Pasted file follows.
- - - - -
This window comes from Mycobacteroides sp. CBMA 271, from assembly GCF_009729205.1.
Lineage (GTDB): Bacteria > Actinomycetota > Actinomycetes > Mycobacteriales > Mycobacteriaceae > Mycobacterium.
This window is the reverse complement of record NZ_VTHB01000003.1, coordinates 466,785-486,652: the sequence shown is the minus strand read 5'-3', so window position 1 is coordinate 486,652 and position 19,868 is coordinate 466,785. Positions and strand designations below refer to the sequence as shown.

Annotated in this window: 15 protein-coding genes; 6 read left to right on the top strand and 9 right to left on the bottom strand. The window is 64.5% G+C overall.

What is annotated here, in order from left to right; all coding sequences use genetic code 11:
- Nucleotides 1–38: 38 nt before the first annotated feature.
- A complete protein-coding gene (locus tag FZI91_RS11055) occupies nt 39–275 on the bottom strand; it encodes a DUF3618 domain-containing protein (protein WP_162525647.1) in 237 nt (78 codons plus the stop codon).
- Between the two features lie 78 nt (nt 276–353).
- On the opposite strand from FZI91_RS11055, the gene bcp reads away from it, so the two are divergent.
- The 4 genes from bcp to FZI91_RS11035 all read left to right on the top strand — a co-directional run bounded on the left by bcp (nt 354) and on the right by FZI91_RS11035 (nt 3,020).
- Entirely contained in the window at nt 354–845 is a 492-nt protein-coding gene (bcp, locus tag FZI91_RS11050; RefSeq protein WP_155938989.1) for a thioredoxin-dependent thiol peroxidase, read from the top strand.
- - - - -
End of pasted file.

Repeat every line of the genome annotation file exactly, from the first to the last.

This window comes from Mycobacteroides sp. CBMA 271, from assembly GCF_009729205.1.
Lineage (GTDB): Bacteria > Actinomycetota > Actinomycetes > Mycobacteriales > Mycobacteriaceae > Mycobacterium.
This window is the reverse complement of record NZ_VTHB01000003.1, coordinates 466,785-486,652: the sequence shown is the minus strand read 5'-3', so window position 1 is coordinate 486,652 and position 19,868 is coordinate 466,785. Positions and strand designations below refer to the sequence as shown.

Annotated in this window: 15 protein-coding genes; 6 read left to right on the top strand and 9 right to left on the bottom strand. The window is 64.5% G+C overall.

What is annotated here, in order from left to right; all coding sequences use genetic code 11:
- Nucleotides 1–38: 38 nt before the first annotated feature.
- A complete protein-coding gene (locus tag FZI91_RS11055) occupies nt 39–275 on the bottom strand; it encodes a DUF3618 domain-containing protein (protein WP_162525647.1) in 237 nt (78 codons plus the stop codon).
- Between the two features lie 78 nt (nt 276–353).
- On the opposite strand from FZI91_RS11055, the gene bcp reads away from it, so the two are divergent.
- The 4 genes from bcp to FZI91_RS11035 all read left to right on the top strand — a co-directional run bounded on the left by bcp (nt 354) and on the right by FZI91_RS11035 (nt 3,020).
- Entirely contained in the window at nt 354–845 is a 492-nt protein-coding gene (bcp, locus tag FZI91_RS11050; RefSeq protein WP_155938989.1) for a thioredoxin-dependent thiol peroxidase, read from the top strand.